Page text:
OYAN meetings are a great way to swap book recommendations, get help with your teen programs and services, and hear what other libraries around Oregon are doing for teens in their communities. Join us at one of our upcoming meetings!
This post is an article from the Spring 2017 issue of the OYAN Review and has been edited slightly for publication on the blog. It was written by Megan A. Hoak of The Dalles-Wasco County Library.
This summer, The Dalles-Wasco County Library will open a new teen area. This space has been specifically designed for students in 6th-12th grade. The library is utilizing a $40,000 Capacity Grant from Oregon Cultural Trust, in conjunction with matching funds from Google, in order to repurpose a 1,020 square foot section of the library’s second floor.
The library applied for the grant in April of 2016 after seeing an 87% increase in attendance at library programs for middle and high school students. This dramatic increase, along with the desire to help improve local high school graduation rates, served as the inspiration for this project.
This post is an article from the Spring 2017 issue of the OYAN Review and has been edited slightly for publication on the blog. It was written by Ian Duncanson of the Beaverton City Library and Lisa Elliot of the Tigard Public Library.
Lisa: On January 21, 35 folks attended the 2017 Mock Printz work shop at the Central Branch of Multnomah Public Library. Meanwhile, 100,000 people descended on downtown Portland for the Women’s March. That’s right, 100,000 demonstrators, 35 workshop attendees, and I still got a parking spot. For next year, we’ll work a little harder to anticipate political upheaval, thus avoiding major advocacy schedule conflicts. For this year, however, I was happy to spend the afternoon in a warm, dry room with 35 librarians and teens in solidarity over our love of good books. Ian, how was your day?
OYAN is currently looking for nominees for OYAN Chair. This is a three-year commitment with only one year spent as active Chair. If you would like a chance to give back to the library community, consider running. Interested members should contact the current Co-Chairs, Violeta Garza or Bobbye Hernandez.
Every year, OYAN members choose their favorite novels for teens from the past two years. Nominations depend upon what the nominator thinks teens in Oregon will like to read or have been reading with enthusiasm, and the final list is created based on a vote of the OYAN membership. (For details, see the official selection process.)
The votes have been counted; here are this year’s winners!
Congratulations to the 2017 OYEA (OYAN’s You’re Excellent Award) winner Megan Hoak! Megan is the Teen Services Coordinator at the Dalles-Wasco County Public Library and, by the testimonials below from her teens, we’re convinced that she’s crushing it. She’s committed to her community, and it shows in both big and small ways. Read on to hear directly from her teens.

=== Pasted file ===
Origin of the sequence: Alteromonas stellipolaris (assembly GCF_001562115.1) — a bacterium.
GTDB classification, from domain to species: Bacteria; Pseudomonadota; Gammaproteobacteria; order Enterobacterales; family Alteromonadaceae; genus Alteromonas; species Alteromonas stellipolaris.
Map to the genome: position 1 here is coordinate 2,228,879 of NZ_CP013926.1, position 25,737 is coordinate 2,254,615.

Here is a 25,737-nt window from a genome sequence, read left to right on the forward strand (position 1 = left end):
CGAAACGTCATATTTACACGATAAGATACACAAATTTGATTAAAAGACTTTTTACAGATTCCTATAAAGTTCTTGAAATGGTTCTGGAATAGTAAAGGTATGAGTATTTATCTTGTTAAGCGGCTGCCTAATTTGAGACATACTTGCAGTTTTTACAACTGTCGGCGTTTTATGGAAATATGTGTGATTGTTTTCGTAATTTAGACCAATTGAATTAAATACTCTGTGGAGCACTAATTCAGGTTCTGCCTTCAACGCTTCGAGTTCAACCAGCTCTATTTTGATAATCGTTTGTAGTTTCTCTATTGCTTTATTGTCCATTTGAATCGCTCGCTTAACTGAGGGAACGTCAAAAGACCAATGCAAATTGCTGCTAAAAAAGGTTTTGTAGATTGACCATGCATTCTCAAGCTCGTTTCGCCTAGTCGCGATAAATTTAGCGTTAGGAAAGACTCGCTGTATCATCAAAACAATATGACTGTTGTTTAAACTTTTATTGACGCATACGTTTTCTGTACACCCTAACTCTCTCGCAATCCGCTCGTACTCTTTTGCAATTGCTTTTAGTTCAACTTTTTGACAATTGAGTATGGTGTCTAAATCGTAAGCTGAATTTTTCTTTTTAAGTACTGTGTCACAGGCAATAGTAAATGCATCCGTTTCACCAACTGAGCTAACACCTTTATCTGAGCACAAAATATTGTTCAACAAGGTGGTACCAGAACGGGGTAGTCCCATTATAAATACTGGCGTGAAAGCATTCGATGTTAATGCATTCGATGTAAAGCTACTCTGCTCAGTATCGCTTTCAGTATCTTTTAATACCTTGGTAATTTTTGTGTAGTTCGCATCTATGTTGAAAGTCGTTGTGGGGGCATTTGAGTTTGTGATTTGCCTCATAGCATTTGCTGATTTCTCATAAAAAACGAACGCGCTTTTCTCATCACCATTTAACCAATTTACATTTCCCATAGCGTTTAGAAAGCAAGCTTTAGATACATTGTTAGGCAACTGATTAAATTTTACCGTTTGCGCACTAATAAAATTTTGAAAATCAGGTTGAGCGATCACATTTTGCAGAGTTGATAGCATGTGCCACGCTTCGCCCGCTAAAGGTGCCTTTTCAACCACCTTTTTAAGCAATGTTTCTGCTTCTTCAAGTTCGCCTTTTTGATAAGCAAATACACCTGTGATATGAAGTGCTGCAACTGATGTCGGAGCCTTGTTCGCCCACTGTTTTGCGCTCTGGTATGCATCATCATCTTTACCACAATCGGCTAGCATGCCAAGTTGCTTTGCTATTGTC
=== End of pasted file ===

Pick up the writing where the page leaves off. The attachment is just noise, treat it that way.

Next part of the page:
This booktalk was written by Susan Smallsreed of the Northwest Library, part of the Multnomah County Library system.
In an alternate South Africa, steeplejacks climb the highest chimneys & buildings to repair the bricks & mortar that hold them up. And the faster they work, the more money they make for their gang and themselves.
Anglet Sutonga has made a name and living for herself as the best steeplejack in the city. She works more quickly and more efficiently than anyone else. That status provides some protection from the brutality of her gangleader because he doesn’t want to risk losing one of his best sources of income. But if Ang doesn’t perform, all bets are off. And at 17, Ang could also be used for prostitution, a fate she wants to avoid at all costs.
So when she’s told to train a new apprentice, she agrees, even though she knows that this one is afraid of heights. When he doesn’t show at the right time, Ang goes looking for him. Unfortunately, the reason he didn’t show up? He’s dead.
The authorities think he slipped and fell. And since he’s just another one of those poor, lower caste Lani kids, why bother to investigate? Ang thinks he was murdered and that he deserves justice, the same as if he’d been a white Feldish kid. But what to do about it?
And then the Beacon, the source of energy and light for the entire city, is stolen. And it had to have involved a steeplejack … a really good steeplejack … someone as good or even better than Ang.
Are the theft and murder related? How will she keep the gang happy, protect herself AND solve two crimes? Read Steeplejack by A.J. Hartley.